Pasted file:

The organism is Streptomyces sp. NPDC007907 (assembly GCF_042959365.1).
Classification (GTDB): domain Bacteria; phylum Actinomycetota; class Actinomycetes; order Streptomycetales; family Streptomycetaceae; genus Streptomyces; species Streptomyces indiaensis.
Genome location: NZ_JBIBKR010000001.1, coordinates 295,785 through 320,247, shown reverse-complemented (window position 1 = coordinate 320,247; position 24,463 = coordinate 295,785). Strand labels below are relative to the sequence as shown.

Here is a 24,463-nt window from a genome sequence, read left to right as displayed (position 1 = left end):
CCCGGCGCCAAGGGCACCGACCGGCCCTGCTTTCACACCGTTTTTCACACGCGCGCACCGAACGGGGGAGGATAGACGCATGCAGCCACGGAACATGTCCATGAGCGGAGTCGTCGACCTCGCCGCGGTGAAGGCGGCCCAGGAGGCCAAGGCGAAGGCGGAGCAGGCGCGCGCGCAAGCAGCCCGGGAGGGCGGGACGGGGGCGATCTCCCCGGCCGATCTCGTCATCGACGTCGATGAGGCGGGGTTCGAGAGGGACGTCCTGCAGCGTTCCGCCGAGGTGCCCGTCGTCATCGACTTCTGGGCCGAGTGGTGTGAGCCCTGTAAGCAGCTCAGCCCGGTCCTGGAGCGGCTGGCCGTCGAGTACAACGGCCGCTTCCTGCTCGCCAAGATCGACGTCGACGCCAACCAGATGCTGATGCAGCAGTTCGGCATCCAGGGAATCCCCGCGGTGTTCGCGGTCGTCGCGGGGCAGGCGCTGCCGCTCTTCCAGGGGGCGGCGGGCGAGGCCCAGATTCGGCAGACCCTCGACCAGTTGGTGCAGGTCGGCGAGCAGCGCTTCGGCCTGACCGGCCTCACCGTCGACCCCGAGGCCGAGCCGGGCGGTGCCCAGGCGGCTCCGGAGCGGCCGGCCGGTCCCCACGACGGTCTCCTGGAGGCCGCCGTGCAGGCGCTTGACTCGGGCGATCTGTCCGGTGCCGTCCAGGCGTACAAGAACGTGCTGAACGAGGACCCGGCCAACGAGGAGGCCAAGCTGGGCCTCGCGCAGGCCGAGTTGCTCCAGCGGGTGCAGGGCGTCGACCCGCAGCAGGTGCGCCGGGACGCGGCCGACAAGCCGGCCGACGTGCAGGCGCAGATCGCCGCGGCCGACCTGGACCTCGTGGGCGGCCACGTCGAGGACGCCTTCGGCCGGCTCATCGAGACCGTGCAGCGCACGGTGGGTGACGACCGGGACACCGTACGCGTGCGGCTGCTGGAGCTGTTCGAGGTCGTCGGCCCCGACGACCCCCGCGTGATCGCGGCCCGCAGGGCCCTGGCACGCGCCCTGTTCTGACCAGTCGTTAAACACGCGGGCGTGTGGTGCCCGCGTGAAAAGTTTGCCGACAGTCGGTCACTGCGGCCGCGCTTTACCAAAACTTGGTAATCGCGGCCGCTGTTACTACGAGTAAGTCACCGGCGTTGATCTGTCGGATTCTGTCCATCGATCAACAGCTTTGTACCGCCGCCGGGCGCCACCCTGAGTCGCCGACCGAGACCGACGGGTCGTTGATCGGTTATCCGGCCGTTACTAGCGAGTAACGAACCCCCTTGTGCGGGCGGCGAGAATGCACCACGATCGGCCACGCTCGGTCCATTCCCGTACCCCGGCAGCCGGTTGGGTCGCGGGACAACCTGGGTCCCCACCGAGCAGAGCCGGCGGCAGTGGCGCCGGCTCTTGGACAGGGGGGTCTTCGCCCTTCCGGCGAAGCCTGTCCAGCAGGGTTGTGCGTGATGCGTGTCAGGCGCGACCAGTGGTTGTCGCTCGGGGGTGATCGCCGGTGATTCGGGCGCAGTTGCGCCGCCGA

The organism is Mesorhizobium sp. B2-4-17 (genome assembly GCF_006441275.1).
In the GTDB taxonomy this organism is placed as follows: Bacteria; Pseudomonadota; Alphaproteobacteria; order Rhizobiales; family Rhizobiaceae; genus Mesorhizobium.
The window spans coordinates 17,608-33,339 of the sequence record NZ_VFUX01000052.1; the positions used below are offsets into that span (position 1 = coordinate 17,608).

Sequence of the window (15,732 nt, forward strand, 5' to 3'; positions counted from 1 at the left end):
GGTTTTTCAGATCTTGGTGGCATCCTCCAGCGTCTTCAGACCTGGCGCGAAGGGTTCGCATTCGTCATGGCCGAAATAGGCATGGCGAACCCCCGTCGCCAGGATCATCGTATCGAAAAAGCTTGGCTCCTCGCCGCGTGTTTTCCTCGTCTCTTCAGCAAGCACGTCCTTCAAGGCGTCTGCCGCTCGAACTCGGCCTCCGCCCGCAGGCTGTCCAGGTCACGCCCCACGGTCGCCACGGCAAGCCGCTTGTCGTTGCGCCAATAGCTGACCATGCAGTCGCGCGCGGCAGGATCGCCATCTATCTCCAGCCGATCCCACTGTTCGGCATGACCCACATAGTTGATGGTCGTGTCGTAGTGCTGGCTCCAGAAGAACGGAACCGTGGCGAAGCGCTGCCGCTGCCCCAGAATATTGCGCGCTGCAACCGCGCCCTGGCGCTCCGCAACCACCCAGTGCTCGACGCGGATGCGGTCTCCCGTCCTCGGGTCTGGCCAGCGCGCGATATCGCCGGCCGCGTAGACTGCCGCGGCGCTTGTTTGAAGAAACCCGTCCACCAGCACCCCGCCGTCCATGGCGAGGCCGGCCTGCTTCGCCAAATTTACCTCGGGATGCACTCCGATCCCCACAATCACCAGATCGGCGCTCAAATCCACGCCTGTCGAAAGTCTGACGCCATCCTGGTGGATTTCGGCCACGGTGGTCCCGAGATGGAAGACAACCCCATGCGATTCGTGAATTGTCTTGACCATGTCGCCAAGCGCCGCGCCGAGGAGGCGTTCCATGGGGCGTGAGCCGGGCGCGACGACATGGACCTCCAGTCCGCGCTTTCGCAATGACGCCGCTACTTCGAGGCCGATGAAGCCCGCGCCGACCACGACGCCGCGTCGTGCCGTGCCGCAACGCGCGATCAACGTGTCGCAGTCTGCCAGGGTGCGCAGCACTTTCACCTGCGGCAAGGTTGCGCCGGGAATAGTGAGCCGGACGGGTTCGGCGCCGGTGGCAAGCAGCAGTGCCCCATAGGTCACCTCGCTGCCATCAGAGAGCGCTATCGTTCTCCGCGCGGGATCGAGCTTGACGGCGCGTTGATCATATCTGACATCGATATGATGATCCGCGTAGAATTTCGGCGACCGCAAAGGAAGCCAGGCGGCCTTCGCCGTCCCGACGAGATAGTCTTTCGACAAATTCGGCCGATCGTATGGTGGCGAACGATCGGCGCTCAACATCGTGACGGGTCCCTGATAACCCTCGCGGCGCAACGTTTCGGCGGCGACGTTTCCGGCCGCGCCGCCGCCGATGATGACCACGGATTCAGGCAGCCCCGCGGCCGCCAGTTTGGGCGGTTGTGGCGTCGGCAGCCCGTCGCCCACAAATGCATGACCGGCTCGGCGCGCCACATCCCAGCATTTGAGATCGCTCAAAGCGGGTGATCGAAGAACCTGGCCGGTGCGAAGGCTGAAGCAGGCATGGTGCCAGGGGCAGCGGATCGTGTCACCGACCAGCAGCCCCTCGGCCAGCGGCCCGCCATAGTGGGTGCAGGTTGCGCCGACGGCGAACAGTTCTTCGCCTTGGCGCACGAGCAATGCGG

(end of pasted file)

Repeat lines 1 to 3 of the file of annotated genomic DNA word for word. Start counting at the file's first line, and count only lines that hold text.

The organism is Streptomyces sp. NPDC007907 (assembly GCF_042959365.1).
Classification (GTDB): domain Bacteria; phylum Actinomycetota; class Actinomycetes; order Streptomycetales; family Streptomycetaceae; genus Streptomyces; species Streptomyces indiaensis.
Genome location: NZ_JBIBKR010000001.1, coordinates 295,785 through 320,247, shown reverse-complemented (window position 1 = coordinate 320,247; position 24,463 = coordinate 295,785). Strand labels below are relative to the sequence as shown.